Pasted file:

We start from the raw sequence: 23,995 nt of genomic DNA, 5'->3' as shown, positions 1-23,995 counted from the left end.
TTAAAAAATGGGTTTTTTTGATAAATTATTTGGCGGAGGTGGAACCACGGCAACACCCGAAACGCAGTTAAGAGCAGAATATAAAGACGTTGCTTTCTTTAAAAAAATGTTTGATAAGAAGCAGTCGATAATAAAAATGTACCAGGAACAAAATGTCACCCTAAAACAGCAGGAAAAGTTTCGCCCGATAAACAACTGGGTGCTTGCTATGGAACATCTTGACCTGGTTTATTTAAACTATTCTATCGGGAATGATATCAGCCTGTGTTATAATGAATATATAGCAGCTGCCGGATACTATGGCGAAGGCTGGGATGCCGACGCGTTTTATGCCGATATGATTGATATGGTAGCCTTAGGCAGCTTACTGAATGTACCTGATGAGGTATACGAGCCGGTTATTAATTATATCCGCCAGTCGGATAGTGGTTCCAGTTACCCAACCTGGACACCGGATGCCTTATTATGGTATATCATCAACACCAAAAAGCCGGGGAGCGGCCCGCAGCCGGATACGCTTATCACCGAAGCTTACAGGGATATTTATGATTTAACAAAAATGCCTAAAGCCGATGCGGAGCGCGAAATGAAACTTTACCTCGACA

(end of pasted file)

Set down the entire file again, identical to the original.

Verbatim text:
We start from the raw sequence: 23,995 nt of genomic DNA, 5'->3' as shown, positions 1-23,995 counted from the left end.
TTAAAAAATGGGTTTTTTTGATAAATTATTTGGCGGAGGTGGAACCACGGCAACACCCGAAACGCAGTTAAGAGCAGAATATAAAGACGTTGCTTTCTTTAAAAAAATGTTTGATAAGAAGCAGTCGATAATAAAAATGTACCAGGAACAAAATGTCACCCTAAAACAGCAGGAAAAGTTTCGCCCGATAAACAACTGGGTGCTTGCTATGGAACATCTTGACCTGGTTTATTTAAACTATTCTATCGGGAATGATATCAGCCTGTGTTATAATGAATATATAGCAGCTGCCGGATACTATGGCGAAGGCTGGGATGCCGACGCGTTTTATGCCGATATGATTGATATGGTAGCCTTAGGCAGCTTACTGAATGTACCTGATGAGGTATACGAGCCGGTTATTAATTATATCCGCCAGTCGGATAGTGGTTCCAGTTACCCAACCTGGACACCGGATGCCTTATTATGGTATATCATCAACACCAAAAAGCCGGGGAGCGGCCCGCAGCCGGATACGCTTATCACCGAAGCTTACAGGGATATTTATGATTTAACAAAAATGCCTAAAGCCGATGCGGAGCGCGAAATGAAACTTTACCTCGACA